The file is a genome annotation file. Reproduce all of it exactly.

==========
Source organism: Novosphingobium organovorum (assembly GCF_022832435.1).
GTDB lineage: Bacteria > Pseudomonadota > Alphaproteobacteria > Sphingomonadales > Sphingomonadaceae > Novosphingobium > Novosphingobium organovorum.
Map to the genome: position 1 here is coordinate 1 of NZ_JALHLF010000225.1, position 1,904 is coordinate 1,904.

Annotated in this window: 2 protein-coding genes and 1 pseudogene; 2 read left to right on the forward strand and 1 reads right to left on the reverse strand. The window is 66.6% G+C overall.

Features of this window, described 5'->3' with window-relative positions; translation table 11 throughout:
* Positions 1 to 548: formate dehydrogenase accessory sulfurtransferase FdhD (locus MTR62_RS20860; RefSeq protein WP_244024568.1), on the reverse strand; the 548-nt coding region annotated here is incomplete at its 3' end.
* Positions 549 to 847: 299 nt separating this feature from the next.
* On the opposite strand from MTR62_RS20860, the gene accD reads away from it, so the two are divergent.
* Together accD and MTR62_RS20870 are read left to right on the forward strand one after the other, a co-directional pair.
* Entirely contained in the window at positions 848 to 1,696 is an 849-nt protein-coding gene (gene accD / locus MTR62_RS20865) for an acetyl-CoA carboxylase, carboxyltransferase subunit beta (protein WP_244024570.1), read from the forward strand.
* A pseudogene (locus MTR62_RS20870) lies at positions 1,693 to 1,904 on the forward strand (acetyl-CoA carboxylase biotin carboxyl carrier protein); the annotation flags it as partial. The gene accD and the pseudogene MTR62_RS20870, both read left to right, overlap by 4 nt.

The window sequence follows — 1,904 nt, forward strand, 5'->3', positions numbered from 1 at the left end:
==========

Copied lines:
Source organism: Novosphingobium organovorum (assembly GCF_022832435.1).
GTDB lineage: Bacteria > Pseudomonadota > Alphaproteobacteria > Sphingomonadales > Sphingomonadaceae > Novosphingobium > Novosphingobium organovorum.
Map to the genome: position 1 here is coordinate 1 of NZ_JALHLF010000225.1, position 1,904 is coordinate 1,904.

Annotated in this window: 2 protein-coding genes and 1 pseudogene; 2 read left to right on the forward strand and 1 reads right to left on the reverse strand. The window is 66.6% G+C overall.

Features of this window, described 5'->3' with window-relative positions; translation table 11 throughout:
* Positions 1 to 548: formate dehydrogenase accessory sulfurtransferase FdhD (locus MTR62_RS20860; RefSeq protein WP_244024568.1), on the reverse strand; the 548-nt coding region annotated here is incomplete at its 3' end.
* Positions 549 to 847: 299 nt separating this feature from the next.
* On the opposite strand from MTR62_RS20860, the gene accD reads away from it, so the two are divergent.
* Together accD and MTR62_RS20870 are read left to right on the forward strand one after the other, a co-directional pair.
* Entirely contained in the window at positions 848 to 1,696 is an 849-nt protein-coding gene (gene accD / locus MTR62_RS20865) for an acetyl-CoA carboxylase, carboxyltransferase subunit beta (protein WP_244024570.1), read from the forward strand.
* A pseudogene (locus MTR62_RS20870) lies at positions 1,693 to 1,904 on the forward strand (acetyl-CoA carboxylase biotin carboxyl carrier protein); the annotation flags it as partial. The gene accD and the pseudogene MTR62_RS20870, both read left to right, overlap by 4 nt.

The window sequence follows — 1,904 nt, forward strand, 5'->3', positions numbered from 1 at the left end: